Jerry stood in his dining room surrounded by his children, stepchildren, grandchildren, and great-grandchildren. His step-daughters had worked for two days to create a memorable day. The dinner was beautiful and delicious. The great-grandchildren were happy and playful.
There were at least twenty-five people in the house, but Jerry felt alone. He had buried his wife last week. Both widowed when they found each other late in life, they had married and enjoyed ten wonderful years together. Each understood the pain of the other for the loss of their first mate. Neither were threatened by that grief. Instead they shared stories of their first love and celebrated the memories together. Age had taught them that love changes as the seasons of life progress. They had experienced young love with their first mate and would always feel the loss. The love they had for each other was mature bonding.
Jerry remembered the holidays after burying his first wife. The pain was unbearable. His children had been young adults at the time and they did their best to cheer him. He had muddled through the season and reminded himself to smile. He certainly didn't feel the smile, but he faked it for the sake of his children who were so worried about him.
Today the pain was different. His children and stepchildren didn't seem to be so worried about him. His children acted like he had been through this before and should know what to expect. His stepchildren were focused on their own grief at the loss of their beloved mother. They had elected to have Thanksgiving in their mother's home to honor her. Jerry wasn't sure this had been in his best interest. Part of him wanted to be somewhere else and another part of him wanted to be alone in this house to grieve for his wife.
This is different than when Juanita died, Jerry thought. What is wrong with me? I've done this before. I know what to expect. The grief will lessen with each new day. Something is definitely wrong with me. He considered going to the doctor for a complete check-up. He had taken care of Mary for so long and neglected his own health in the process. It was possible that he was sick.
"Pappy. Pappy." He heard one of his great-grandchildren calling him.
"What do you need, Pumpkin?" Jerry asked.
"I want to ask the bwessing today." Three year old Caleb told him.
"Alright, as soon as everyone gets quiet, we will let you ask the blessing."
"E'r'body be quiet. It's time for the bwessing." Caleb tried to get everyone's attention, but his little voice just couldn't be heard over the noise.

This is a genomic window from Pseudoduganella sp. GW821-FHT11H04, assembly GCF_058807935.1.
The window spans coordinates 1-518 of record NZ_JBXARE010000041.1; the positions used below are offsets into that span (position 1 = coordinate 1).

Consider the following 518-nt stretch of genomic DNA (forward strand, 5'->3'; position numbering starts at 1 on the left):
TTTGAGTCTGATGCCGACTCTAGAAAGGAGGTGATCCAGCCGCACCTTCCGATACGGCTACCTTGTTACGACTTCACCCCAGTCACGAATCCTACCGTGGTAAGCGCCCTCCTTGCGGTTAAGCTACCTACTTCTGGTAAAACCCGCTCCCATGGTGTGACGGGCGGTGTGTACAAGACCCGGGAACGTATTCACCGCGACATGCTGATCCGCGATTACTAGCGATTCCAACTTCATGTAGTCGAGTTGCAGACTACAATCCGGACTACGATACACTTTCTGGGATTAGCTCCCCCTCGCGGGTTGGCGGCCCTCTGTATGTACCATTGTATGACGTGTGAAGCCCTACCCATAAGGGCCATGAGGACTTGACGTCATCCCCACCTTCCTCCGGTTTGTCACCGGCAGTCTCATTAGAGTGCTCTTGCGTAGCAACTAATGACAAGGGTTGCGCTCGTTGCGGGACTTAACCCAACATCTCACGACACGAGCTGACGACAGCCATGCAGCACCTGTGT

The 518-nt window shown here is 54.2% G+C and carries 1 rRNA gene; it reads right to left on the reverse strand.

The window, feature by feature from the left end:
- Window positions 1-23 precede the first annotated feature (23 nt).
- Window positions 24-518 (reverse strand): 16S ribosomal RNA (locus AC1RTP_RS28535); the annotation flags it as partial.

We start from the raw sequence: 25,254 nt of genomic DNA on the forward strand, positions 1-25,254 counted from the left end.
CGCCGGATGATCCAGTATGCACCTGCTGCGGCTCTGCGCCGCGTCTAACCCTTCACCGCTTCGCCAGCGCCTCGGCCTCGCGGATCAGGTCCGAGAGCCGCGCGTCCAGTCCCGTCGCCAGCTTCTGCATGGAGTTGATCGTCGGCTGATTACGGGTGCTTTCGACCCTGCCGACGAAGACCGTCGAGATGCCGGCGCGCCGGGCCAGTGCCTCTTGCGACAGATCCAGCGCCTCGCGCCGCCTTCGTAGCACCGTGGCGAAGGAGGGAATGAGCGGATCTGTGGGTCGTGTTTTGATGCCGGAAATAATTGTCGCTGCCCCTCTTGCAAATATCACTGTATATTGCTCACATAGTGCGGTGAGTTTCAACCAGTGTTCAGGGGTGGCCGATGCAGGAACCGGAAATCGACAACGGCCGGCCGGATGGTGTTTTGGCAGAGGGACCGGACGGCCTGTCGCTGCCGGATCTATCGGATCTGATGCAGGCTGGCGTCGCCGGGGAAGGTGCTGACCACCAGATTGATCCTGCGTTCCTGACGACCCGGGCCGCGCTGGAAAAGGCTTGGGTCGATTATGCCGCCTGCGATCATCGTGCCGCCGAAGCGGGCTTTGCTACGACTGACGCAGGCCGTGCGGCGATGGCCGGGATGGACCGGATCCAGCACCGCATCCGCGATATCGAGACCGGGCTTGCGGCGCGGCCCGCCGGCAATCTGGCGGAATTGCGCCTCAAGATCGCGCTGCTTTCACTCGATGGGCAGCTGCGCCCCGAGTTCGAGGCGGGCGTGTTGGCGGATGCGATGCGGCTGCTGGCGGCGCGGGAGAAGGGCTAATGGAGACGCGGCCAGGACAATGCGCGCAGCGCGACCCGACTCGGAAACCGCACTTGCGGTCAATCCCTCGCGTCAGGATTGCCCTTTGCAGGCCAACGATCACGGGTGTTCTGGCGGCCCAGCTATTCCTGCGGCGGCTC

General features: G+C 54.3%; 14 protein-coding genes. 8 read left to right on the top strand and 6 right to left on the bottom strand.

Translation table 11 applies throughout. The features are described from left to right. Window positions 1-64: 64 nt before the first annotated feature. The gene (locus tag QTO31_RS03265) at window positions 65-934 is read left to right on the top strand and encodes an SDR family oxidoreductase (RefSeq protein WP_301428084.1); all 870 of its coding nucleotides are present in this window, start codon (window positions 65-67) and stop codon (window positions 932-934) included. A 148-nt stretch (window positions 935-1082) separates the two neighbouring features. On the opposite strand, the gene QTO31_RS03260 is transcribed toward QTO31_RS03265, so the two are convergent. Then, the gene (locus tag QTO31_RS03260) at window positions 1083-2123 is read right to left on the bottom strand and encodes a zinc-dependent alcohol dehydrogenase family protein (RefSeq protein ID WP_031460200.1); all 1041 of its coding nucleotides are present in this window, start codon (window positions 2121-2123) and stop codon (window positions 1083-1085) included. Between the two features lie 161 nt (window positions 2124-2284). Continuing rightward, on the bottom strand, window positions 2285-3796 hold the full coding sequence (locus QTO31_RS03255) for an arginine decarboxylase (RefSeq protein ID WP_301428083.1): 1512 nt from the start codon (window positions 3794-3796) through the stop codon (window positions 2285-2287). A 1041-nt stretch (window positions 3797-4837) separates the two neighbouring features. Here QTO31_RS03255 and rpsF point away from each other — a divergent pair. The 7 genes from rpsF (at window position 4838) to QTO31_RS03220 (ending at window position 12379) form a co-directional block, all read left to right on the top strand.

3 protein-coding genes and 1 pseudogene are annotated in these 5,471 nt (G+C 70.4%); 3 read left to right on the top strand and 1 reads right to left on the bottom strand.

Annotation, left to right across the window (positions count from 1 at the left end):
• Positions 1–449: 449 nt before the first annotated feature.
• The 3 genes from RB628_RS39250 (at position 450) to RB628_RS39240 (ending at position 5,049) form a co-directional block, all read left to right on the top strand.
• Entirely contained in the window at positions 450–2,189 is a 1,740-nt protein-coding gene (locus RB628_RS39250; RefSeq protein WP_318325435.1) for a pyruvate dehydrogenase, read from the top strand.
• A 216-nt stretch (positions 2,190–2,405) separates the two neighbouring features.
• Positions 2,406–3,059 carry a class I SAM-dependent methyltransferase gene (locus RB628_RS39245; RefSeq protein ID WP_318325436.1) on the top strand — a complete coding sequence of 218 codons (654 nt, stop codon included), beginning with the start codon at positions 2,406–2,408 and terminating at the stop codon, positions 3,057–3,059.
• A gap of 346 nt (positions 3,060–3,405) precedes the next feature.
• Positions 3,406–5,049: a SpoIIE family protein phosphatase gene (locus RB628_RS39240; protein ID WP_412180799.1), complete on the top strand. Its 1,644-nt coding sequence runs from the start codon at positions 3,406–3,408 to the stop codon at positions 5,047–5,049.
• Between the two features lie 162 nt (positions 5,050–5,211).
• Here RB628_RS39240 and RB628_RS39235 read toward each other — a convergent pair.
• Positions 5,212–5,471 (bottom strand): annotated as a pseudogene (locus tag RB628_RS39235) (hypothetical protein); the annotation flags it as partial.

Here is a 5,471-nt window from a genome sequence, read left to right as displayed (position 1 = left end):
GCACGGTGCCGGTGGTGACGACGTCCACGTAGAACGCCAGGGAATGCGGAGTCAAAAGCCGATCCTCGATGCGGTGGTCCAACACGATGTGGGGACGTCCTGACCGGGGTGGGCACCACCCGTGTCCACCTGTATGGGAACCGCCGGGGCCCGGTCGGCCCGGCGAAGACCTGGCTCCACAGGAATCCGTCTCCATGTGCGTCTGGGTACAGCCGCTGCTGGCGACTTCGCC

Jerry watched him try a few more times and then, using his coach's voice from earlier days, quickly quieted the rowdy bunch. "Caleb wants to ask the blessing today. Let's gather around the table and bow our heads as he prays."
"Dear Desus, tank you for our food today. Please take care of my Mammy today. She came to see you the udder day and she don't have no little children to sit on her lap like we did when she was here. Give her a kiss for me and tell her we miss her. And dear Desus, please tell me mama I don't have to eat the squash today. Amen."
Jerry felt like crying through most of Caleb's prayer, but the last sentence brought bouts of laughter from the whole family.
After the enormous dinner, the daughters and daughter-in-laws cleaned the kitchen while the men watched a football game on television. The children played outside in the cool weather, careful not to run over Mammy's fall flowers.
By 7:00 p.m. the house was empty and Jerry was alone. He sat in his recliner as was his habit in the evenings. There was nothing on television and he wasn't interested in reading. What is wrong? Jerry wondered as he looked over at Mary's chair. The tears started flowing and were still flowing at 10:00 when he went into the bedroom. He prepared the bed the way Mary liked it, but could not bring himself to lie down. He was back in his recline by 10:15. It was going to be a 'recliner night'.
Jerry flipped the television over to the Weather Channel and turned the volume down low. Sometimes the low, constant noise helped him sleep in his recliner. Lately he seemed to sleep about thirty minutes at a time. He could go back to sleep after a few minutes, but he never slept longer than thirty minutes. Why is that? I used to sleep all night.
The third time Jerry woke that night, he began to pray. "Lord what is wrong with me. I didn't do this when I lost Juanita. Why am I doing this now?" He sat quietly and waited for God to settle his heart. Suddenly he knew the difference in the pain he was experiencing. When Juanita died, sheer grief had filled his heart. This time the grief was coupled with fear. At his age, he was facing his own mortality. He knew he was ready to meet the Lord. He had been ready since the age of nine. It wasn't death that scared him. It was dying and the fear of dying alone. He had been by Juanita and Mary's side when the Lord called them home. He had held their hand and made sure they were comfortable in their last minutes on earth. Who would be by his side? Who would hold his hand? He fell asleep again and woke feeling no more at peace than he had earlier.
At daylight, he phoned his oldest son. "We need to talk."
"I'm just not doing well. I can't sleep and I really don't want to stay here alone."
"Do you want to come live with us?"
"No. That puts strain on everyone in the family. I want to find an assisted living facility that can take care of me and I can be around people my own age."
"Okay, I'll make some appointments for you to visit some facilities. I'll go with you to see them and we will make the decision together."
Jerry hung up the phone feeling at ease for the first time since Mary had died. He slept better that night, knowing that his son would pray about this decision and the Lord would lead them. He rested in the Lord.